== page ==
The Miracles in Desperate Times
God often works his greatest miracles at times of utter desperation. Four lepers were starving outside the walls of a besieged city. “If we sit here, we die” they reasoned. “If we go into the city we die. Let’s go over to the besieging enemy, they might give us food. The worst they can do is kill us and we’re going to die anyway.” Their act of desperation in the end saved the lives of everyone in the besieged city. Read the whole story in 2 Kings 6:24 to 7: 20.

Queen Esther and all the Jews of the Persian empire were facing certain death. Only the emperor could stop the executions. Although Esther was the wife of the emperor, she risked her life if she came to him without being called. But she went anyway, saying, “I will go to the king, even though it is against the law. And if I perish, I perish” Esther 4:16 (NIV). She was going to die anyway and had everything to gain. Her act of desperation in the end saved the lives of all her people.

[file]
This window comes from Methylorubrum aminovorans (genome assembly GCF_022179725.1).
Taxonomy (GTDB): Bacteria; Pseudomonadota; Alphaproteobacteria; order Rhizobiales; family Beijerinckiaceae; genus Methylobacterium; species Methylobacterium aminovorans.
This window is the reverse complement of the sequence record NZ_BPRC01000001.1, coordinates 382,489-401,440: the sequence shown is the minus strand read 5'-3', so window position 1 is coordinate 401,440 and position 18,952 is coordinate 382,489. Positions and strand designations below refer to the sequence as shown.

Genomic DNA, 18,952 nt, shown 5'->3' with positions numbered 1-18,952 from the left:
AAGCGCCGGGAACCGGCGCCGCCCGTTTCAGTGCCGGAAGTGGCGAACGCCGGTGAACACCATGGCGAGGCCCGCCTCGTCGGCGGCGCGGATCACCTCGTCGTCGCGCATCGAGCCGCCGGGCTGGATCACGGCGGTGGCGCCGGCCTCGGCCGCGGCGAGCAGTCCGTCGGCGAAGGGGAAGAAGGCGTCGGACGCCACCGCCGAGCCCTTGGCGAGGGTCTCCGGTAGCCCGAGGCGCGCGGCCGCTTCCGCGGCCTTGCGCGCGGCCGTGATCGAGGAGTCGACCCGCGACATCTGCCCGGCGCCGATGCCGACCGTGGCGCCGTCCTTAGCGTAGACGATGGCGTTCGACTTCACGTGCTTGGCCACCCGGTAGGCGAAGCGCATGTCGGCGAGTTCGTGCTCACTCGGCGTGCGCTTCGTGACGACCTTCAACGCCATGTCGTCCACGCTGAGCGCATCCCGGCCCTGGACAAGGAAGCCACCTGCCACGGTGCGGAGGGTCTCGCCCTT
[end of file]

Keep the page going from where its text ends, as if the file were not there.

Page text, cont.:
It’s amazing what God can do when we call on Him for help in dangerous, deadly situations,and we are ready to act in desperation.

Money CAN Buy Happiness

Money can buy happiness after all.
A study done a few years ago appears to indicate that, contrary to the popular saying “Money can’t buy happiness”, spending money can actually make people happier.

The First Experiment
Elizabeth Dunn, an assistant professor with the University of British Columbia’s department of psychology, and Michael Norton, an assistant professor at the Harvard Business School, analyzed results from three reports of happiness and spending.